The changes, announced by PR boss Elliot Schrage, suggest Facebook will give its paying customers more details about how their adverts perform. User data will be "anonymised", the new policy says.
"This information allows advertisers to do what is commonly called 'conversion tracking', which helps them measure the effectiveness of their ads and make them more relevant," Schrage wrote.
"Most advertisers already do this in other places on the web. Should Facebook provide this, we'll continue to respect your privacy by not sharing your information with advertisers, and we'll anonymize any information we receive."
Users who set their profile as viewable by everyone can also expect search engines to index wall posts and news feeds.
A third significant change signals Facebook's plan to exploit users' location.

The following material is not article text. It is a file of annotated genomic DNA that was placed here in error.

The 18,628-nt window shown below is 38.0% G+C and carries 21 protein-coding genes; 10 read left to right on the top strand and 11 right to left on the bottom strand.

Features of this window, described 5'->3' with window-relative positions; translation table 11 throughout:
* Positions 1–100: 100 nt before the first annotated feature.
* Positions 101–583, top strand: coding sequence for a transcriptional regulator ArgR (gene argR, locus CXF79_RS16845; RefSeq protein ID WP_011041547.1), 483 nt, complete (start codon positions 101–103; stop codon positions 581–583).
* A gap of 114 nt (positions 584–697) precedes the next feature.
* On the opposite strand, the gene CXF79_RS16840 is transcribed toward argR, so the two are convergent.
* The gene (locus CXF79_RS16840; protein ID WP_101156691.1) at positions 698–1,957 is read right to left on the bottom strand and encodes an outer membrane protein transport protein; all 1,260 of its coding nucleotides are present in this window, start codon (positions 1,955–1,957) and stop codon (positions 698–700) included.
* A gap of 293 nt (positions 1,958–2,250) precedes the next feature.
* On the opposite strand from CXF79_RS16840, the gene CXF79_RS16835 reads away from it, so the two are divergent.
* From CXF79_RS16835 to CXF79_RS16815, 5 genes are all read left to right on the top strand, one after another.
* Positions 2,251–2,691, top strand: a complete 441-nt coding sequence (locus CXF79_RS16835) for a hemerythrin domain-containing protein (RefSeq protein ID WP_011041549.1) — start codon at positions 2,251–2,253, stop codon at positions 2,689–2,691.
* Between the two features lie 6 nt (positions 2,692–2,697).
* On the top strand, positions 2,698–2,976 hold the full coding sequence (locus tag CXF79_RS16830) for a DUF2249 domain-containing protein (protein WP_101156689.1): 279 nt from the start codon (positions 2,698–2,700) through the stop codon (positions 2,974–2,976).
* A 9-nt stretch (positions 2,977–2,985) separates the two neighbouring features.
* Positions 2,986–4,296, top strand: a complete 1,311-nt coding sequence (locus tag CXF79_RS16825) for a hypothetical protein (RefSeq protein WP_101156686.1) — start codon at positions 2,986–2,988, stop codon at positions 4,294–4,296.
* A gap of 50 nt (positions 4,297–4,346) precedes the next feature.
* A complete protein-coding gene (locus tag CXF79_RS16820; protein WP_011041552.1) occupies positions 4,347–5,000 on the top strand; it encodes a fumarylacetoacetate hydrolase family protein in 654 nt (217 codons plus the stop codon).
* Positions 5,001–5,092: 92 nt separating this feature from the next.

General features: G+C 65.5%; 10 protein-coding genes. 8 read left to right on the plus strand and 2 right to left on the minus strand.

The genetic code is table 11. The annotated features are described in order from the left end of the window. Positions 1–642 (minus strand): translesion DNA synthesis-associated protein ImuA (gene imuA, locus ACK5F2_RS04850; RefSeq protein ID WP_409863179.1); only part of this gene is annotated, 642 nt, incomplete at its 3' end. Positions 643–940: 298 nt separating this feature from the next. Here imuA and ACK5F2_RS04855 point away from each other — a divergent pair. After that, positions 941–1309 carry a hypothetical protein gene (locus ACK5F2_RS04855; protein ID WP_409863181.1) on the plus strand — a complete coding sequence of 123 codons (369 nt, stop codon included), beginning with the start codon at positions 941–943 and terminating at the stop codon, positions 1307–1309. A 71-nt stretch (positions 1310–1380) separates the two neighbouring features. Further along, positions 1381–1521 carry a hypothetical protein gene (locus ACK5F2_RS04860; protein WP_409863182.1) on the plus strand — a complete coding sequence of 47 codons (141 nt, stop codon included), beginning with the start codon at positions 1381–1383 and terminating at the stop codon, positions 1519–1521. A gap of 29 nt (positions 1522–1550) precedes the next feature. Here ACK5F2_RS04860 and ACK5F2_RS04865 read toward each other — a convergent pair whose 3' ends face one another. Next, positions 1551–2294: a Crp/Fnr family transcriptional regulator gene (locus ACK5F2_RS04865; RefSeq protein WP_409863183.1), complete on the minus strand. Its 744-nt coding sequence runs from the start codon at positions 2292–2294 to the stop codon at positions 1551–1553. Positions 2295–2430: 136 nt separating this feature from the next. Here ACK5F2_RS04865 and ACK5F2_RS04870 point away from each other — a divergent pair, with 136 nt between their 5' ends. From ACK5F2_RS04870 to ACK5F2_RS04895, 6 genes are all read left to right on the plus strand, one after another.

"When you share your location with others or add a location to something you post, we treat that like any other content you post (for example, it is subject to your privacy settings). If we offer a service that supports this type of location sharing we will present you with an opt-in choice of whether you want to participate," the new policy states.
Schrage said the rewritten document is designed to satisfy the concerns of the Canadian privacy regulator, which has been sharply critical of its "confusing" and "incomplete" predecessor.
Facebook invited users to comment on the new policy for seven days before it is adopted. More here. ®